Thursday, June 28, 2012

Germany, bailouts and ultra transparency

As the EU heads to its latest summit, Germany is under tremendous pressure to fund a bailout of EU sovereigns and banks.

Germany's response is nein (no, to those of us whose speak English).

The reason is that they don't think it is appropriate to give their credit card to someone and then not have control over their spending.

If this sounds familiar, it should.  This reason was offered up by critics of the bank bailouts at the beginning of the financial crisis.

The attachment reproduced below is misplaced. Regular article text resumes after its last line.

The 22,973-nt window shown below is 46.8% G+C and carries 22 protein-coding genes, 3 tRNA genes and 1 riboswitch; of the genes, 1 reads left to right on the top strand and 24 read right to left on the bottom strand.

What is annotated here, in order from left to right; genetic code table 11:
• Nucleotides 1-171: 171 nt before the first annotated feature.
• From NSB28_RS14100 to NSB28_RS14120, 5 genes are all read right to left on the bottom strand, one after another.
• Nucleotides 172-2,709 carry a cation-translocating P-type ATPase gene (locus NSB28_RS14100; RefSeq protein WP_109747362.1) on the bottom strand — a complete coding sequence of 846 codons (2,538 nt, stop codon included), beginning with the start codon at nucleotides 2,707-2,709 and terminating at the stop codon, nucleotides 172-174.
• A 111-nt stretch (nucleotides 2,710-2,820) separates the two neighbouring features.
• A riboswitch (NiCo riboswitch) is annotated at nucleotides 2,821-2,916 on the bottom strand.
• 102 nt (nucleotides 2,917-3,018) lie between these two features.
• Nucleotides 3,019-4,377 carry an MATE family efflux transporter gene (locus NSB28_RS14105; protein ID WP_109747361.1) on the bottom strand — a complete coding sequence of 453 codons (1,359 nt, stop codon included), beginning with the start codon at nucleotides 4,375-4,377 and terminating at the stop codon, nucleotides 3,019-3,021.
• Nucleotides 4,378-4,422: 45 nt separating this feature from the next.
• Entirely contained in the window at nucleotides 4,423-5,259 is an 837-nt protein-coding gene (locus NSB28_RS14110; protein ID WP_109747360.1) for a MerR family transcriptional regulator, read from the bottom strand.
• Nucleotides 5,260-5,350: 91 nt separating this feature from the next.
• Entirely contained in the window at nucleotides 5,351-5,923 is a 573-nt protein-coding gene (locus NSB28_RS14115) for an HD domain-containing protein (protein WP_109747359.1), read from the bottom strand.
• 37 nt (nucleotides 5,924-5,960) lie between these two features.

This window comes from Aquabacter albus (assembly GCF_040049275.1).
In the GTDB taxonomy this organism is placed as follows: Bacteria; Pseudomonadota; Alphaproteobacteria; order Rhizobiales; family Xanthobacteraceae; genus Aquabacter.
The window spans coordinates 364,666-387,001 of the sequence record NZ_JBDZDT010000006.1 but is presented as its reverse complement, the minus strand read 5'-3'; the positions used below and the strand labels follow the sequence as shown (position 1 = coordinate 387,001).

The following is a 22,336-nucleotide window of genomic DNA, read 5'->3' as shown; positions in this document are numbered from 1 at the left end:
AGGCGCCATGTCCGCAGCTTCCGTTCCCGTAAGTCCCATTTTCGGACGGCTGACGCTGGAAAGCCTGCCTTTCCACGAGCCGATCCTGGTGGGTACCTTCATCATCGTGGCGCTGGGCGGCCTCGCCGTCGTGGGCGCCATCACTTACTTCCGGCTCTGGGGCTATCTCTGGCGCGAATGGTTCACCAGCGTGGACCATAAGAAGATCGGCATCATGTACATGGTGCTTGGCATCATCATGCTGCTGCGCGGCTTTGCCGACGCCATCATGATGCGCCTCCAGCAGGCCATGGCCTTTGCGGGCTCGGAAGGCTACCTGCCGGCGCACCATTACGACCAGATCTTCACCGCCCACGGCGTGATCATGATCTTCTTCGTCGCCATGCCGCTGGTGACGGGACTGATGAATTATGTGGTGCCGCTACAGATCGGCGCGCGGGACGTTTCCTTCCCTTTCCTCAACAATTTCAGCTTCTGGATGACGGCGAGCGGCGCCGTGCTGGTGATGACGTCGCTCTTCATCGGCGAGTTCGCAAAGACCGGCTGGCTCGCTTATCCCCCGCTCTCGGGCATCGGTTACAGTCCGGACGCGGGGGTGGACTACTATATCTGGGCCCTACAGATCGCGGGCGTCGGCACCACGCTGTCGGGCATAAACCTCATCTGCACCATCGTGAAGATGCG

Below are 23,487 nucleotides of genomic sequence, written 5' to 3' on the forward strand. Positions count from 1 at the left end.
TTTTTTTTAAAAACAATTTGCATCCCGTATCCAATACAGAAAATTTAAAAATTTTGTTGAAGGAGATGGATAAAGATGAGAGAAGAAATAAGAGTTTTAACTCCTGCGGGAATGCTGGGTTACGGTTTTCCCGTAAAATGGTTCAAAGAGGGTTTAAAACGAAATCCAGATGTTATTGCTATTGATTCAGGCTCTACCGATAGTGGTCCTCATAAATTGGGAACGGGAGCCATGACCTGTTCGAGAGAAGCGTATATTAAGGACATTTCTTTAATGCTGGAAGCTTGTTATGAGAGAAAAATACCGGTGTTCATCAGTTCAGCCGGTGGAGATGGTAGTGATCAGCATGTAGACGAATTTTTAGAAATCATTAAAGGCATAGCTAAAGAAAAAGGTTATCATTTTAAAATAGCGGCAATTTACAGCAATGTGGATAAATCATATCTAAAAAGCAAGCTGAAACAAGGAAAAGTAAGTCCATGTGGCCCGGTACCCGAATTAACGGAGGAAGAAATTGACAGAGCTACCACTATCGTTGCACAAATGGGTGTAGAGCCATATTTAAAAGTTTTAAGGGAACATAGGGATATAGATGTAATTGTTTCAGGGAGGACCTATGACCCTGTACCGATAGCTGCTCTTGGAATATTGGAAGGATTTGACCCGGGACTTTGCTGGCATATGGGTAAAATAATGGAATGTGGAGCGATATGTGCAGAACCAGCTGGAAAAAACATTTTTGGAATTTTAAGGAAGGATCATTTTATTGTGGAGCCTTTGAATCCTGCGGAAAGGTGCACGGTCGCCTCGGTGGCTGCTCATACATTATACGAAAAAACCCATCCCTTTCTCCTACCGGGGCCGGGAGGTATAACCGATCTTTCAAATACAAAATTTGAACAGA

By putting taxpayer money into the banks, we gave bank management the ability to freely spend the taxpayers' money.

How did bankers respond?  They paid themselves big bonuses and went back to the casino.

Here's hoping that Germany stands firm and instead tells the other EU countries to adopt the Swedish model with ultra transparency.

Under the Swedish model, the banks recognize all the losses on the excesses in the financial system today.  Subsequently, they rebuild their book capital through retention of 100% of pre-banker bonus earnings.

With ultra transparency, market participants have the information they need to confirm that all the losses are taken and to exert discipline so that bankers don't gamble while they are rebuilding their balance sheets.

No comments: